Questions and answers
The first modern wolf confirmed in Utah was captured on November 30, 2002. It was a collared animal from Yellowstone National Park, and it was returned to the park. Since then, there have been scattered reports of wolves making short trips into Utah from Wyoming or Idaho, but there is no conclusive evidence of them establishing packs or territories within the state.
In early March of 2012, USDA Wildlife Services specialists in a helicopter observed what appeared to be very large dogs — or potentially wolves — in the mountains east of Spanish Fork. The DWR responded by searching with helicopters and by sending biologists into the area to look for wolf sign. Three samples were found in the ensuing months. One, a scat, was analyzed and determined to be from a coyote. Two large canid carcasses were also found and collected by the U.S. Fish and Wildlife Service. Analysis of these carcasses is still pending. Reports of feral dogs being released in the area also complicate conclusions. At this time, the DWR has no proof that wolves have established anywhere in Utah. However, given the short distance to wolves in Wyoming and Idaho, occasional forays and attempts at colonization are not unlikely.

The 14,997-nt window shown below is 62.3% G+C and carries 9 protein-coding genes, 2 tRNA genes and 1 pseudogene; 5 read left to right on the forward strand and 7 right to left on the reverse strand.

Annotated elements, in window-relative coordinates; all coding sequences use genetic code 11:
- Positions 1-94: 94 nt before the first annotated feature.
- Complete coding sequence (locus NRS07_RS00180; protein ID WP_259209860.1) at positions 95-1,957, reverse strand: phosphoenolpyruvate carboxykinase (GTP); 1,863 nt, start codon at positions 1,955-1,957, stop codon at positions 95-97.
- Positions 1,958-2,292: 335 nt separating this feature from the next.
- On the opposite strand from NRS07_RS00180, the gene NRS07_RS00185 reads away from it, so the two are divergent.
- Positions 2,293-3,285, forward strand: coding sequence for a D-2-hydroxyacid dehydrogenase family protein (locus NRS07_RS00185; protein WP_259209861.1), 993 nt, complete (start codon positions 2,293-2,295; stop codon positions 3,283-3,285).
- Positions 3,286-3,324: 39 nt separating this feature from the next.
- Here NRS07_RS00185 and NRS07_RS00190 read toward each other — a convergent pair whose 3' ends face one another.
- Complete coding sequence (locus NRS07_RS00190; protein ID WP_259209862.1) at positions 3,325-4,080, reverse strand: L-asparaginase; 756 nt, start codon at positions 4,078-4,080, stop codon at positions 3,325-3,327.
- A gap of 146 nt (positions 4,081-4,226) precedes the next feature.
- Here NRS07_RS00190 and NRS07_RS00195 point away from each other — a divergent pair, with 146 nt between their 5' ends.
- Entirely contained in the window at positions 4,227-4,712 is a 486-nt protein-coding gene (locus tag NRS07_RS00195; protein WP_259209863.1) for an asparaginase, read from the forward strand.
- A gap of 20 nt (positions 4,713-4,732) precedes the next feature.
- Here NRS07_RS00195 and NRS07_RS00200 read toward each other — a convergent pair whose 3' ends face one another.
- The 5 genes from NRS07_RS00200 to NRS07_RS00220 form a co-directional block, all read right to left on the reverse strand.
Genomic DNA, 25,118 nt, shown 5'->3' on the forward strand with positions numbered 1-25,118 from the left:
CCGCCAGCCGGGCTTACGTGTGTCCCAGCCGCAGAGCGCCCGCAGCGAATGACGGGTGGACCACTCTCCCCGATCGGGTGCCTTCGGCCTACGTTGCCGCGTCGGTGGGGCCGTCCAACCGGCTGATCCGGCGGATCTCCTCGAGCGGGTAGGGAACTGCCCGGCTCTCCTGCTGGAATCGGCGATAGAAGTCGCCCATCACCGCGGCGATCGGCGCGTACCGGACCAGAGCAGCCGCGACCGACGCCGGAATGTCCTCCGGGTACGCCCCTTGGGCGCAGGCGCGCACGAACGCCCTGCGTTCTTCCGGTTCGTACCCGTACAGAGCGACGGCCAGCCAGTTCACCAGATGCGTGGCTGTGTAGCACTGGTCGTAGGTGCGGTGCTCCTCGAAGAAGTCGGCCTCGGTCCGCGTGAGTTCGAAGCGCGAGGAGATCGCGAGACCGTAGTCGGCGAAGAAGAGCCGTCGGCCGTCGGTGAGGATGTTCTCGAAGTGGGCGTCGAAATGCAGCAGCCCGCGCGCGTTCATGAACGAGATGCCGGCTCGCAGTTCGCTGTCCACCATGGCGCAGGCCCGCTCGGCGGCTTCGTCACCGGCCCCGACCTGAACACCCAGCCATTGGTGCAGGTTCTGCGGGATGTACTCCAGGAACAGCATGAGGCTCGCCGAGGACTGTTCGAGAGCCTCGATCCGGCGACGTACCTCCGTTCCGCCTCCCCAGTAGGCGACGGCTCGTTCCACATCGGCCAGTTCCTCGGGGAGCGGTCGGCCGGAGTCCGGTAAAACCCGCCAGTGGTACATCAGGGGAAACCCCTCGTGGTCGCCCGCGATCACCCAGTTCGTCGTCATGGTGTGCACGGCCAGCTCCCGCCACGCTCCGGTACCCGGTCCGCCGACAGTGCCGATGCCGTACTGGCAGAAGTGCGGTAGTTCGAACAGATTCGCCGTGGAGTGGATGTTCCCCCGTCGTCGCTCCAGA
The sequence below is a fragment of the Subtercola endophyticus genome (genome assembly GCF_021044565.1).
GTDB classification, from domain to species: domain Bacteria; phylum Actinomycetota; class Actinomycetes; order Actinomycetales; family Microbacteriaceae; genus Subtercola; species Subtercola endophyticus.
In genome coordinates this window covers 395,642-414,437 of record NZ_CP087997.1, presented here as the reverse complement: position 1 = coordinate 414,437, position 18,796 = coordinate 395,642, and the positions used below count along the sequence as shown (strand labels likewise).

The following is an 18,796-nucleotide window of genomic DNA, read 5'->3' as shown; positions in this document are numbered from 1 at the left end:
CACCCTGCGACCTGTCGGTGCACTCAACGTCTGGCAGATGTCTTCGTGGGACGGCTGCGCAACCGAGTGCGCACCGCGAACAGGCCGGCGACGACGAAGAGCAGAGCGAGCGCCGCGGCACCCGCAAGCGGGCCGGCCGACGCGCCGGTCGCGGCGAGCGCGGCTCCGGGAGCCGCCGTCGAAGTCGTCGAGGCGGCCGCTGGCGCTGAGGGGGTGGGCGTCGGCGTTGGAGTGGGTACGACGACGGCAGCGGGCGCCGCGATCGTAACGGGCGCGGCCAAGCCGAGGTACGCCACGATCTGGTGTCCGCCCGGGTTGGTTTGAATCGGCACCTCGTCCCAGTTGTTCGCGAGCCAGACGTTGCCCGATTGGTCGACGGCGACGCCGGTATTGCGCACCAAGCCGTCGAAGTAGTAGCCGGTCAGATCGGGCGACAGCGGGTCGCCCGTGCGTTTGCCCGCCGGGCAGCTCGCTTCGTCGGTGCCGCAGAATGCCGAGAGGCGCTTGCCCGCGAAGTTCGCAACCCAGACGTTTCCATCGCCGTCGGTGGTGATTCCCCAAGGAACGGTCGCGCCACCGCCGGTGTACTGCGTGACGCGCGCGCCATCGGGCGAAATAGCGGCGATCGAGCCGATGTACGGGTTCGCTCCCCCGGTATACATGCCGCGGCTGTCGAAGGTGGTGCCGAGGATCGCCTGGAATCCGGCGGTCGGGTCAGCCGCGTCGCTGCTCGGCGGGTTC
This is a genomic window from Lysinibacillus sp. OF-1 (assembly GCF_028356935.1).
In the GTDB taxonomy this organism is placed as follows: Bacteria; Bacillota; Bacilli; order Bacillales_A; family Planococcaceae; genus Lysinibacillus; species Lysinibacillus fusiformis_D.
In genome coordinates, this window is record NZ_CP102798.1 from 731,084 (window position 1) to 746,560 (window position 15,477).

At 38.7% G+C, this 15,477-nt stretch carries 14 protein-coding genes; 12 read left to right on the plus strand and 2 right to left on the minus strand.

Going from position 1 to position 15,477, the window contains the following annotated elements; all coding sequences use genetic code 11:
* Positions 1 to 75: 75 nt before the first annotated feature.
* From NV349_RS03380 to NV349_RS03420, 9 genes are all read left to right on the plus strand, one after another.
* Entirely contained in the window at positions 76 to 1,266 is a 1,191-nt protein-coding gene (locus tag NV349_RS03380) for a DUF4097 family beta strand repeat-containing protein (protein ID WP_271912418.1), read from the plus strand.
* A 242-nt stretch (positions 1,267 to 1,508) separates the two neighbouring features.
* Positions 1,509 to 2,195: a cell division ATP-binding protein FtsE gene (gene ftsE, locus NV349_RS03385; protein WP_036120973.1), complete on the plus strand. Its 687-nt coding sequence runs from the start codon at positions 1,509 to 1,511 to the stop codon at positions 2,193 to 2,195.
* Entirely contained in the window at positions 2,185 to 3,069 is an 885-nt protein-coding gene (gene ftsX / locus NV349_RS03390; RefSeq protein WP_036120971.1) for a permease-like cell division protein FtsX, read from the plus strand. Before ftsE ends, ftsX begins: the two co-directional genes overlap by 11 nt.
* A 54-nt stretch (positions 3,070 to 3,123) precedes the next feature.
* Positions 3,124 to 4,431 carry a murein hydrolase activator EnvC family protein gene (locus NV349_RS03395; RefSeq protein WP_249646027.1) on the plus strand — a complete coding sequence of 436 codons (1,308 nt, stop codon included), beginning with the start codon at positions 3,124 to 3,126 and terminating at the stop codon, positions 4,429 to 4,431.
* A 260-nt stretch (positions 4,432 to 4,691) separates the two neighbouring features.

A wolf-dog hybrid is a cross between a wolf and a domesticated dog. Wolf-dog hybrids are often mistaken for wolves. There are more than 300,000 of these hybrids in the United States.
If DNA testing confirms the presence of wolves, the DWR will ask the U.S. Fish and Wildlife Service to trap and remove them, in accordance with Utah law. Wolves have only been delisted in a small portion of northern Utah (north of I-80 and east of I-84). The area where the animals were seen is outside of that delisted zone. If they prove to be wolves, they are endangered and are subject to exclusive federal jurisdiction.
If the DNA testing confirms that the animals are wolf-dog hybrids, the DWR will remove them.
No. They are in a part of the state where wolves have not been delisted. If they prove to be wolves, they are protected by the Endangered Species Act. Killing a wolf outside of the delisted zone is against the law.
See the Wolf Management in Utah fact sheet PDF for more information about Utah's wolf management plan and the DWR's efforts to delist wolves across the state.